As for the tortillas, the lady from Chihuahua taught me to make homemade flour tortillas, but I didn’t make them last night. There are times I have had to make them just so we could have tortillas, but I can find tortillas here in Korea. Homemade tortillas are much better than store bought tortillas, but I am slightly lazy, and store bought tortillas are good. I will show you how to make homemade tortillas in another blog.
The beans and the tortillas are so essentially basic in Mexican cooking. When I was traveling in Mexico once, a family from church invited us to come to breakfast before church. The wife had gotten up early to cook the beans and make flour tortillas even for breakfast. She served us pinto beans, flour tortillas, and scrambled eggs.
As for cooking last night, my stove is small because it is Korean, and I need more burners than I have, so I began by making the salsa, and then I set it aside because it doesn’t need to be warm when we eat.
After that, I did the refried beans. Usually, I would begin with the refried beans because the longer you cook the beans, the better they will taste. To make the refried beans, I began by putting a small fire under a frying pan, then I put cooking oil in the pan. For those ladies who know how to make gravy, making refried beans is similar to making gravy, but you use slightly more oil. Be generous with the cooking oil. As the oil is heating, add a little flour as if you are making gravy. When making gravy, you actually make a kind of paste with the oil and flour, but you should have slightly more oil for this than for gravy. Mix the flour around in the oil and let it heat until it is bubbly. At that point, pour your beans in, liquid and all and stir it around into the oil and flour. You will want to use a fork to stir the beans. As the beans heat, you can use the fork to smash the beans. You will be cooking the beans the whole time you cook everything else because they need to be cooked just as long as you can. At the beginning, they will seem slightly liquid, but the more they cook, the liquid will leave, and they will slowly turn into a soft paste. It is okay if all the beans are not completely mashed.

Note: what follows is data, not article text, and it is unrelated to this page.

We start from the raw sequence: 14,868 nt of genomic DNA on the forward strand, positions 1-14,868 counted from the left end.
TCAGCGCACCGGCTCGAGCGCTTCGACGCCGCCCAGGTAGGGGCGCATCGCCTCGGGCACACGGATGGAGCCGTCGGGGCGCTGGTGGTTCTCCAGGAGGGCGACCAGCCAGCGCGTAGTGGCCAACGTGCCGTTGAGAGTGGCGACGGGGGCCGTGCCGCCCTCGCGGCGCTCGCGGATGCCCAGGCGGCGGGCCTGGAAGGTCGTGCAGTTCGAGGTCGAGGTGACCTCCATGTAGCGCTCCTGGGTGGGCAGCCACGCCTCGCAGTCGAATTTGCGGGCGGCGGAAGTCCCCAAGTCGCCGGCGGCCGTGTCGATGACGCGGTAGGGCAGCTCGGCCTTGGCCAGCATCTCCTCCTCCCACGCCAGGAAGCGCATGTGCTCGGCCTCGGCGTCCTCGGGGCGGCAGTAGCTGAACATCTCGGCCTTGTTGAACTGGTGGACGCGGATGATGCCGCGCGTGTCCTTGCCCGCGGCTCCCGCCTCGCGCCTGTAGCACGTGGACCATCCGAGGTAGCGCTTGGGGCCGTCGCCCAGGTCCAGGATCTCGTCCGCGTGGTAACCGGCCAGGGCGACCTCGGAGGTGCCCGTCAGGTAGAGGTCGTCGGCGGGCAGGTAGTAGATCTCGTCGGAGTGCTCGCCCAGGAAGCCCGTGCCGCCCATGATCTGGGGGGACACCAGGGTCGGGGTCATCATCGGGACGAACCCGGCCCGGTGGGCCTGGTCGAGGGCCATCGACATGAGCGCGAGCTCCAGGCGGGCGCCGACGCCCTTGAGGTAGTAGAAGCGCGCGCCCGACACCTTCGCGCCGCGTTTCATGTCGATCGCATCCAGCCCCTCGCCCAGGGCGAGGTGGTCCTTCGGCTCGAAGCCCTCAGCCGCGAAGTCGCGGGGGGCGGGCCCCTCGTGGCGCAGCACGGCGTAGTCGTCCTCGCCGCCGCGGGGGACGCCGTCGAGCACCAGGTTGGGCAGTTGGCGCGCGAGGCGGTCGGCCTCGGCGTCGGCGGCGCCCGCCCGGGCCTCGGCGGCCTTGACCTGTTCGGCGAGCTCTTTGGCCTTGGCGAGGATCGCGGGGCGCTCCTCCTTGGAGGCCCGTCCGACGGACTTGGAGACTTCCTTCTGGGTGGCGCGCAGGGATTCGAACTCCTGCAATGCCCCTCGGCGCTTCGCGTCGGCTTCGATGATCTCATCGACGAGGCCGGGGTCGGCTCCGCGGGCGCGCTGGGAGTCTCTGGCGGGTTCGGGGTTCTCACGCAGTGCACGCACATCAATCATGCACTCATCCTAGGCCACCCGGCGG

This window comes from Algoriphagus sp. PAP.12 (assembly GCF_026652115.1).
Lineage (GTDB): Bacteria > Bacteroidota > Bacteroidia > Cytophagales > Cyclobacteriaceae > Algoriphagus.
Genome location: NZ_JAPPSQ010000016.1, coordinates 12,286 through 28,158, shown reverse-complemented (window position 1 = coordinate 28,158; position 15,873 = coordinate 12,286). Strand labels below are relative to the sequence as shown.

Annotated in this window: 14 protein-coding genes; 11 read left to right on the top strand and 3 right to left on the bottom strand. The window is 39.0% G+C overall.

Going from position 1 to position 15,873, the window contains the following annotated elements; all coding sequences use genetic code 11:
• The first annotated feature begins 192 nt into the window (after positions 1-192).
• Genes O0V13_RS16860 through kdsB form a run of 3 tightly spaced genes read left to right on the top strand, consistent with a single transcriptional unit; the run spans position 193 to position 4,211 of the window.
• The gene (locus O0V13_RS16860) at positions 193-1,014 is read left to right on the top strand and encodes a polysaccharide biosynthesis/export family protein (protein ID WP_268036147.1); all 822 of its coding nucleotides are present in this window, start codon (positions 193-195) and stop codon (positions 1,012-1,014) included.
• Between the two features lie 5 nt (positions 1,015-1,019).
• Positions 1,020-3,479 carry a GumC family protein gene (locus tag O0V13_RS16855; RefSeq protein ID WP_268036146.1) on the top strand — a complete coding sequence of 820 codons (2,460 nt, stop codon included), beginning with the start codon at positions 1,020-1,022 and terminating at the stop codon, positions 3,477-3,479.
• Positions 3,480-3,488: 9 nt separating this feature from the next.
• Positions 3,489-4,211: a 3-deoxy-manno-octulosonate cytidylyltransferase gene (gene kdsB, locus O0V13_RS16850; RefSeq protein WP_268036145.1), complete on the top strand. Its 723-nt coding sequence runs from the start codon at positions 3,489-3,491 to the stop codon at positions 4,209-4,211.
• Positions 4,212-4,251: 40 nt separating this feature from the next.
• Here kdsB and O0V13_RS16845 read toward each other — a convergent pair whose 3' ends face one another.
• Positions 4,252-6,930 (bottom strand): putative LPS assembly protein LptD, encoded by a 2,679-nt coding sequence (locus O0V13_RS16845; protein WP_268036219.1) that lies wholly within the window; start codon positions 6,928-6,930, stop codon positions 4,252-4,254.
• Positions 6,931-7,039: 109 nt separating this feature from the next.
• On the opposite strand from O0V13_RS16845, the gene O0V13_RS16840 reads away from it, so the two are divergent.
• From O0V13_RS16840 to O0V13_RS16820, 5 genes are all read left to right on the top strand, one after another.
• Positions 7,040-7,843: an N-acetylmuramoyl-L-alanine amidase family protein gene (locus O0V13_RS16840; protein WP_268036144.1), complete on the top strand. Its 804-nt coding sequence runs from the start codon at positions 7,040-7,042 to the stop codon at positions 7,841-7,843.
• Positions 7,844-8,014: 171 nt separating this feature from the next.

During the cooking, sprinkle some chili spice into the beans like you are sprinkling salt. This is where I had a bit of trouble last evening while I was cooking. I was using Korean chili spice because my American chili spice was all used up. The Korean chili spice is much stronger than the American chili spice. After I mixed it in, I could see that the refried beans looked slightly pink, and I was worried I had used too much because I know the Korean chili spice is more potent than the American chili spice. When we ate it, it still tasted scrumptious, but we did feel a bit of a bite from the chili spice, and you are not supposed to use so much of the chili spice bites unless you specifically want it to bite. Thankfully, I didn’t give any of us stomach problems, and the fajitas were still simply delicious.